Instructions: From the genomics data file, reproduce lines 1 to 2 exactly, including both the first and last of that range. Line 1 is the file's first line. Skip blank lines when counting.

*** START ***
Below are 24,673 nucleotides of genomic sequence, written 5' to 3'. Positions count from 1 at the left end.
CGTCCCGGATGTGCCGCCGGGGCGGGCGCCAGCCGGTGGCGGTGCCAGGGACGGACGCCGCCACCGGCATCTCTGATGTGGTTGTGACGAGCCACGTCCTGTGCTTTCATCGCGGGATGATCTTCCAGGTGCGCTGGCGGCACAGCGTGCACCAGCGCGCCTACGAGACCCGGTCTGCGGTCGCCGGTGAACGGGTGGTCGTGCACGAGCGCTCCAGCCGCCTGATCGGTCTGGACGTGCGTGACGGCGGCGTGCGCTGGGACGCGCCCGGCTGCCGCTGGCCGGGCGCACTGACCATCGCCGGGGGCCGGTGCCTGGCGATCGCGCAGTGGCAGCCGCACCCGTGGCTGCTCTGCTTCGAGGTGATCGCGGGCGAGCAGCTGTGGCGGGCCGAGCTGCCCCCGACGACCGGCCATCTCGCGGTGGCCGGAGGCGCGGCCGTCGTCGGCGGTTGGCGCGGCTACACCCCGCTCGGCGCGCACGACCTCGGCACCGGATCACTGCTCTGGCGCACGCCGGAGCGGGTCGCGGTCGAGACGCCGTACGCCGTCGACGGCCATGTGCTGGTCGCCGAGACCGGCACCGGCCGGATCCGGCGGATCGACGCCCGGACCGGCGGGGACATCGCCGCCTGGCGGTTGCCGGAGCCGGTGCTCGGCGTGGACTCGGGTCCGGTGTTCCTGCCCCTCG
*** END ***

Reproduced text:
Below are 24,673 nucleotides of genomic sequence, written 5' to 3'. Positions count from 1 at the left end.
CGTCCCGGATGTGCCGCCGGGGCGGGCGCCAGCCGGTGGCGGTGCCAGGGACGGACGCCGCCACCGGCATCTCTGATGTGGTTGTGACGAGCCACGTCCTGTGCTTTCATCGCGGGATGATCTTCCAGGTGCGCTGGCGGCACAGCGTGCACCAGCGCGCCTACGAGACCCGGTCTGCGGTCGCCGGTGAACGGGTGGTCGTGCACGAGCGCTCCAGCCGCCTGATCGGTCTGGACGTGCGTGACGGCGGCGTGCGCTGGGACGCGCCCGGCTGCCGCTGGCCGGGCGCACTGACCATCGCCGGGGGCCGGTGCCTGGCGATCGCGCAGTGGCAGCCGCACCCGTGGCTGCTCTGCTTCGAGGTGATCGCGGGCGAGCAGCTGTGGCGGGCCGAGCTGCCCCCGACGACCGGCCATCTCGCGGTGGCCGGAGGCGCGGCCGTCGTCGGCGGTTGGCGCGGCTACACCCCGCTCGGCGCGCACGACCTCGGCACCGGATCACTGCTCTGGCGCACGCCGGAGCGGGTCGCGGTCGAGACGCCGTACGCCGTCGACGGCCATGTGCTGGTCGCCGAGACCGGCACCGGCCGGATCCGGCGGATCGACGCCCGGACCGGCGGGGACATCGCCGCCTGGCGGTTGCCGGAGCCGGTGCTCGGCGTGGACTCGGGTCCGGTGTTCCTGCCCCTCG